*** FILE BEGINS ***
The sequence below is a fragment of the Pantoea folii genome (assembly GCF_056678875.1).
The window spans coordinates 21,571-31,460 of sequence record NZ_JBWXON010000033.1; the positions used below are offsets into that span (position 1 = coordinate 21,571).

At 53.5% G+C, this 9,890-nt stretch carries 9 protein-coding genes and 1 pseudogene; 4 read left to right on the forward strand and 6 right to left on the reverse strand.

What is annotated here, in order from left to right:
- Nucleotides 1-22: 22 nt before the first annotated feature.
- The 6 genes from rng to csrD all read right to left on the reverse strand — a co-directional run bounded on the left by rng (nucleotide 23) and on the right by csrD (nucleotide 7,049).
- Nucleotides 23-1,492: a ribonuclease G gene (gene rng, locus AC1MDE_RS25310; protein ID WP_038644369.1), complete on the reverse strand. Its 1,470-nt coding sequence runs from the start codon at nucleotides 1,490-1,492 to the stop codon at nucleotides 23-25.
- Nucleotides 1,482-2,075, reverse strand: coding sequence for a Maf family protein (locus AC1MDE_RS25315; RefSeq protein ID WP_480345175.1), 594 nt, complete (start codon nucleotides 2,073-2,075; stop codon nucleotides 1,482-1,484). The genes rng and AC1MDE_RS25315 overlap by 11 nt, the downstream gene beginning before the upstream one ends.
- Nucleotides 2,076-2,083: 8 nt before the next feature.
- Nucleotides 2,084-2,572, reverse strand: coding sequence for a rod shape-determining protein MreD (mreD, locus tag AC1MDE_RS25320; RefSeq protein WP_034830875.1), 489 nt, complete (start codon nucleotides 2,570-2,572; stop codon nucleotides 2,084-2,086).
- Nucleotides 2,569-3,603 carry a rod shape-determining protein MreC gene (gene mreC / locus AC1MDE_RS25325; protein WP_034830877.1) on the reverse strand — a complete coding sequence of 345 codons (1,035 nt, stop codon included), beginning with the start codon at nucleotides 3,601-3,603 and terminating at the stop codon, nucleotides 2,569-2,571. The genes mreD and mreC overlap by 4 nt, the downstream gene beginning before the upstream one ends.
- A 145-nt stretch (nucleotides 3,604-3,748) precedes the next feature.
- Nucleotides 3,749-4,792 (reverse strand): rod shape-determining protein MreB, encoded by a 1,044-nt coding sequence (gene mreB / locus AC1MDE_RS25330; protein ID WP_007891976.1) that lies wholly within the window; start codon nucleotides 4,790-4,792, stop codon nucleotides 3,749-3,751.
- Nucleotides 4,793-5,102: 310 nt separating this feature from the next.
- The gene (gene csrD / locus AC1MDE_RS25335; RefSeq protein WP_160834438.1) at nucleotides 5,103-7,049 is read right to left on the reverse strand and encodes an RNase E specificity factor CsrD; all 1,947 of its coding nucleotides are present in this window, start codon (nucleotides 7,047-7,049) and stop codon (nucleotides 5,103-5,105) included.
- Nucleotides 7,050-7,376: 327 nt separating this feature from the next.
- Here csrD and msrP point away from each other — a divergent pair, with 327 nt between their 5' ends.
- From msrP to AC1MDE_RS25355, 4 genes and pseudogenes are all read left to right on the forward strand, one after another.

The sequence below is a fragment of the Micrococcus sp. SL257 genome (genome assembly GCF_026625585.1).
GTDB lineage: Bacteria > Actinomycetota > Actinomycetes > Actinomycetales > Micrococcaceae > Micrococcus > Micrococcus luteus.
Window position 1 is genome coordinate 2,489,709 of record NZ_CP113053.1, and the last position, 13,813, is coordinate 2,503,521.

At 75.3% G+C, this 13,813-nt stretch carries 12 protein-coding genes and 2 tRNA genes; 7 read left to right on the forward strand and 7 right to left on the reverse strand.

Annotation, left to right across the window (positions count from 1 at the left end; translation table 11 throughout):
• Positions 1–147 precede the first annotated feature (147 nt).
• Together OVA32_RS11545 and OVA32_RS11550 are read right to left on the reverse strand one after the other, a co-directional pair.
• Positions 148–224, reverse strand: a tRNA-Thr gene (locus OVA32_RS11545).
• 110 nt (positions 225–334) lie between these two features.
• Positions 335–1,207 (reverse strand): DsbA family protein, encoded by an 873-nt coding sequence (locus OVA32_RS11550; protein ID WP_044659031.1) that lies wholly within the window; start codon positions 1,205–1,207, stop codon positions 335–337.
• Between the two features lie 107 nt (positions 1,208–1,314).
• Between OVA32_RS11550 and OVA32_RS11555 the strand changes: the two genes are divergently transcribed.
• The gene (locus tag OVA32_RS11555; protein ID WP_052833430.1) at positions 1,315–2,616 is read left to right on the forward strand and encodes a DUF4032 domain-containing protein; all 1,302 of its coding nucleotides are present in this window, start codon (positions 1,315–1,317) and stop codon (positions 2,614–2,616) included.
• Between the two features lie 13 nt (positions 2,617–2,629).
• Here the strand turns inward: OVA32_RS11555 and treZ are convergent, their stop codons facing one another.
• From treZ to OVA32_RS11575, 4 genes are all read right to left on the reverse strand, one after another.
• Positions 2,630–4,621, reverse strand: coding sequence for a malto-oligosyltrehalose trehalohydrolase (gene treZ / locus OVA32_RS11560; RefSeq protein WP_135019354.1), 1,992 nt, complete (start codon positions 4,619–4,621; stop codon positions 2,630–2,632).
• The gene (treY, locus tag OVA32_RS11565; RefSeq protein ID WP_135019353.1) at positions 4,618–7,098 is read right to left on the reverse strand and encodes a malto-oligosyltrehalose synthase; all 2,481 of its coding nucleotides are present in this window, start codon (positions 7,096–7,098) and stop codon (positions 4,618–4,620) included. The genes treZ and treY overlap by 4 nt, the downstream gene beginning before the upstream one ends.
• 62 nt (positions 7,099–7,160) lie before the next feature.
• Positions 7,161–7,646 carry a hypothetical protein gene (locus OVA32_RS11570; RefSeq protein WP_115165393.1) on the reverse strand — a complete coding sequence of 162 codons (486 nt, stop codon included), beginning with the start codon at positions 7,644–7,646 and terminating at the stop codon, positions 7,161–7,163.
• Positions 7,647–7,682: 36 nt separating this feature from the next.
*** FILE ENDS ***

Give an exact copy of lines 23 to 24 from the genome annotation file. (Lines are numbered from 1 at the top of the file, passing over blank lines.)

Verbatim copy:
Annotation, left to right across the window (positions count from 1 at the left end; translation table 11 throughout):
• Positions 1–147 precede the first annotated feature (147 nt).